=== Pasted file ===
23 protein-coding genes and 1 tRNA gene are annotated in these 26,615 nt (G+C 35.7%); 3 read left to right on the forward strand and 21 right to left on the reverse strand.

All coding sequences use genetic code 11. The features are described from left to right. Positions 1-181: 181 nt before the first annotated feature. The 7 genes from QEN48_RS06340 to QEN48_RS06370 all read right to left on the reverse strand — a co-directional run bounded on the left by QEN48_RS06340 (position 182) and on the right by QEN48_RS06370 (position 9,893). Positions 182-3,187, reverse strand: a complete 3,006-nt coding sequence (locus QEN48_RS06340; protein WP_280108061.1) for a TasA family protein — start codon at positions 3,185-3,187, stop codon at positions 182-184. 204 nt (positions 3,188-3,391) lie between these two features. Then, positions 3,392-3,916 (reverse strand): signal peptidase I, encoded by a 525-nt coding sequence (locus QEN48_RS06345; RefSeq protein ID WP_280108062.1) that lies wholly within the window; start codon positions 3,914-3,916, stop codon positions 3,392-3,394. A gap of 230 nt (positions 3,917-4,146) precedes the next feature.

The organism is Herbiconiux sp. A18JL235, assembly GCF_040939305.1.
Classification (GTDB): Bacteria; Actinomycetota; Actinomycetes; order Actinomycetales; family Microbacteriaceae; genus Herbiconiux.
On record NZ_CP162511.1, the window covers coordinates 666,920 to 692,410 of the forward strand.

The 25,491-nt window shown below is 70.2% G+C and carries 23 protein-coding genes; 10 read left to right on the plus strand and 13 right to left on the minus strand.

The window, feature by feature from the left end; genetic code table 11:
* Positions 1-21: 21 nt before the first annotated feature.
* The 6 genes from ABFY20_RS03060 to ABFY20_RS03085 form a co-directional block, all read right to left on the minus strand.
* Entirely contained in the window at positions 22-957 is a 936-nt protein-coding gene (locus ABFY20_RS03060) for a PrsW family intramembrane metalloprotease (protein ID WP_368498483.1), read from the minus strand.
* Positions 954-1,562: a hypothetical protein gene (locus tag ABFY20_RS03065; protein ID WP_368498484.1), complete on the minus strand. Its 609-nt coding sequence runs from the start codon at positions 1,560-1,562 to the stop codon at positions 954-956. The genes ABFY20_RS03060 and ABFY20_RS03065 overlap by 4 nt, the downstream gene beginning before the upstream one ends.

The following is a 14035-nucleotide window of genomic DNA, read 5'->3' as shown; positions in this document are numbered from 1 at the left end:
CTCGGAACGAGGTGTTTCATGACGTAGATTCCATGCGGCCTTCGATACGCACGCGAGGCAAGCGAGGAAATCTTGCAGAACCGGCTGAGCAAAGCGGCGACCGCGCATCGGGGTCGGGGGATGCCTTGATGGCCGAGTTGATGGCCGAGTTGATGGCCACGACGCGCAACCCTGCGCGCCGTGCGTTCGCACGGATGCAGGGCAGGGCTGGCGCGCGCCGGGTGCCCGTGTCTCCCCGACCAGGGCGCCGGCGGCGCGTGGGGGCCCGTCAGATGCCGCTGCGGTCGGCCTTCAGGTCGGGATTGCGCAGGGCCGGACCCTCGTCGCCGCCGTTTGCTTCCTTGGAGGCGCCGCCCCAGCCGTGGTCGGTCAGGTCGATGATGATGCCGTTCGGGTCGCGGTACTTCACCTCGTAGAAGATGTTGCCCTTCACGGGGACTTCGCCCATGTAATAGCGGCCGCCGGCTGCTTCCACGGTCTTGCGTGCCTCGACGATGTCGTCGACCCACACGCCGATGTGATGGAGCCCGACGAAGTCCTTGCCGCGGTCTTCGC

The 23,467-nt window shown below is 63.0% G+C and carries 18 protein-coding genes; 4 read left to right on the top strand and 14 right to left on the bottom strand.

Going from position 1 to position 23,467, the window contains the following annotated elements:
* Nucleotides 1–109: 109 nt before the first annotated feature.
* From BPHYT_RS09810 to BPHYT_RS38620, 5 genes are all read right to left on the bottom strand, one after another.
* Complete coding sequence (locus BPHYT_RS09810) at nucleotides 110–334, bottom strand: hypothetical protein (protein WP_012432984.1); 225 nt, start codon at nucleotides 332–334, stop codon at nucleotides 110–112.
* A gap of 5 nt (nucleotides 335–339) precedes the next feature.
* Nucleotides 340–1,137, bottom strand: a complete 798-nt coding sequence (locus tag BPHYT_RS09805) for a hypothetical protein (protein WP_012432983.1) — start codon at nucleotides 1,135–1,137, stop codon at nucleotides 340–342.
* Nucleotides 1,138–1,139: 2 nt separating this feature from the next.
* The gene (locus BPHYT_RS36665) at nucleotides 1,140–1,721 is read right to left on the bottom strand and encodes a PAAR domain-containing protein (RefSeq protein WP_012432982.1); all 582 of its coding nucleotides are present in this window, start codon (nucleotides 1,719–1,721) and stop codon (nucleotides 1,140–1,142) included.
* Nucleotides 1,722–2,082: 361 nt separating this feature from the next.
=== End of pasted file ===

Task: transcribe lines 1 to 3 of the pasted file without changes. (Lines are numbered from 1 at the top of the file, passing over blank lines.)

23 protein-coding genes and 1 tRNA gene are annotated in these 26,615 nt (G+C 35.7%); 3 read left to right on the forward strand and 21 right to left on the reverse strand.

All coding sequences use genetic code 11. The features are described from left to right. Positions 1-181: 181 nt before the first annotated feature. The 7 genes from QEN48_RS06340 to QEN48_RS06370 all read right to left on the reverse strand — a co-directional run bounded on the left by QEN48_RS06340 (position 182) and on the right by QEN48_RS06370 (position 9,893). Positions 182-3,187, reverse strand: a complete 3,006-nt coding sequence (locus QEN48_RS06340; protein WP_280108061.1) for a TasA family protein — start codon at positions 3,185-3,187, stop codon at positions 182-184. 204 nt (positions 3,188-3,391) lie between these two features. Then, positions 3,392-3,916 (reverse strand): signal peptidase I, encoded by a 525-nt coding sequence (locus QEN48_RS06345; RefSeq protein ID WP_280108062.1) that lies wholly within the window; start codon positions 3,914-3,916, stop codon positions 3,392-3,394. A gap of 230 nt (positions 3,917-4,146) precedes the next feature.

The organism is Herbiconiux sp. A18JL235, assembly GCF_040939305.1.